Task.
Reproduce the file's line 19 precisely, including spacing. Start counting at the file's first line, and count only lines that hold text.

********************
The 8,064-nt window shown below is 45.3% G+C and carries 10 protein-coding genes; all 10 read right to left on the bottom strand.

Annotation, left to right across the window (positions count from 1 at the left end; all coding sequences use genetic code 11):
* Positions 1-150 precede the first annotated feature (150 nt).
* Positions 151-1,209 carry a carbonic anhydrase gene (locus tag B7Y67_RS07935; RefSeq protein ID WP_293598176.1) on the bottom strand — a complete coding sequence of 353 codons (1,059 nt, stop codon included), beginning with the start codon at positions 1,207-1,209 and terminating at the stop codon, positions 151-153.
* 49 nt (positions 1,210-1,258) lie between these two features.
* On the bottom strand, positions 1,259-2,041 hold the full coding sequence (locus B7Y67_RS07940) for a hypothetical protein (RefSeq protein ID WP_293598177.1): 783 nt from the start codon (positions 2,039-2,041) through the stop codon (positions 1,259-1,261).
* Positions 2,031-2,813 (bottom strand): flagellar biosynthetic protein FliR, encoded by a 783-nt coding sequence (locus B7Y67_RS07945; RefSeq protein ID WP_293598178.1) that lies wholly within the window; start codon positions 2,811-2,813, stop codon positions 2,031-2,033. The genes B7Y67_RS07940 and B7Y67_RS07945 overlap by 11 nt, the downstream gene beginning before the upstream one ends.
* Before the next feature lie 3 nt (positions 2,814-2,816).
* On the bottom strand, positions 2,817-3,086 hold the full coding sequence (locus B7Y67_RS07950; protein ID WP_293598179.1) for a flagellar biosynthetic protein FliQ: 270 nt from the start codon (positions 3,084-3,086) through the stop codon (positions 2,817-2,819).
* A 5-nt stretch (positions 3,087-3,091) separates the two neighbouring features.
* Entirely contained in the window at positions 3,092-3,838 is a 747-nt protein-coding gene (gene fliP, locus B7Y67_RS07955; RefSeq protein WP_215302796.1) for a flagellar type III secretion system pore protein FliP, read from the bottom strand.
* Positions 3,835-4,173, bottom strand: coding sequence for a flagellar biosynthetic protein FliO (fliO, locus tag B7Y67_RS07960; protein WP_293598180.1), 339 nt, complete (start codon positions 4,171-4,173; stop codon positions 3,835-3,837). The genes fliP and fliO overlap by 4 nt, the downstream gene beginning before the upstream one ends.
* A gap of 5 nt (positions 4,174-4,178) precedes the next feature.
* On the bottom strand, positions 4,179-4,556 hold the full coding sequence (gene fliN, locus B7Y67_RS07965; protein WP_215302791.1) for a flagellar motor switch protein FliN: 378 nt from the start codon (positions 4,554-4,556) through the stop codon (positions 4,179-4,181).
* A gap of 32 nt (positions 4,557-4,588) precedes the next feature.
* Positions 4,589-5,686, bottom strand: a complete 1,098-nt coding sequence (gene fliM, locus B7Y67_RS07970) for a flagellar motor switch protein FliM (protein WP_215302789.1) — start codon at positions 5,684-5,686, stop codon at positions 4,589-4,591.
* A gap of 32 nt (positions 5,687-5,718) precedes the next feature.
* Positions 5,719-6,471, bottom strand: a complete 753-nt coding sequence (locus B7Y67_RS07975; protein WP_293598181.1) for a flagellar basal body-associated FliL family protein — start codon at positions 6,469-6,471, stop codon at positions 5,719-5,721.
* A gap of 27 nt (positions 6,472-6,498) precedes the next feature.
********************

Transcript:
* A gap of 27 nt (positions 6,472-6,498) precedes the next feature.